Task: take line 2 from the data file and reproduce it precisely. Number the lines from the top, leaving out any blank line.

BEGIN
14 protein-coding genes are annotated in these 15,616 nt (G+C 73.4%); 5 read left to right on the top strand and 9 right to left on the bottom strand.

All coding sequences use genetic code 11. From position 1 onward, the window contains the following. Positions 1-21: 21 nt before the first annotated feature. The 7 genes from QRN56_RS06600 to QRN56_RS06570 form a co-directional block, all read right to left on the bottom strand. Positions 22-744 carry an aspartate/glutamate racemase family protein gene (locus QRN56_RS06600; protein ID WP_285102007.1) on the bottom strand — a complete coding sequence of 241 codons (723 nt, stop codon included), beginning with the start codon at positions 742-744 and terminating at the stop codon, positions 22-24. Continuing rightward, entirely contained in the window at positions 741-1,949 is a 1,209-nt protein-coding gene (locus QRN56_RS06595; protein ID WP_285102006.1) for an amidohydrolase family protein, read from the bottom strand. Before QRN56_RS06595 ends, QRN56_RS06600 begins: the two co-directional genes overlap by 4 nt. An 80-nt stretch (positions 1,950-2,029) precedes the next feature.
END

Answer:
All coding sequences use genetic code 11. From position 1 onward, the window contains the following. Positions 1-21: 21 nt before the first annotated feature. The 7 genes from QRN56_RS06600 to QRN56_RS06570 form a co-directional block, all read right to left on the bottom strand. Positions 22-744 carry an aspartate/glutamate racemase family protein gene (locus QRN56_RS06600; protein ID WP_285102007.1) on the bottom strand — a complete coding sequence of 241 codons (723 nt, stop codon included), beginning with the start codon at positions 742-744 and terminating at the stop codon, positions 22-24. Continuing rightward, entirely contained in the window at positions 741-1,949 is a 1,209-nt protein-coding gene (locus QRN56_RS06595; protein ID WP_285102006.1) for an amidohydrolase family protein, read from the bottom strand. Before QRN56_RS06595 ends, QRN56_RS06600 begins: the two co-directional genes overlap by 4 nt. An 80-nt stretch (positions 1,950-2,029) precedes the next feature.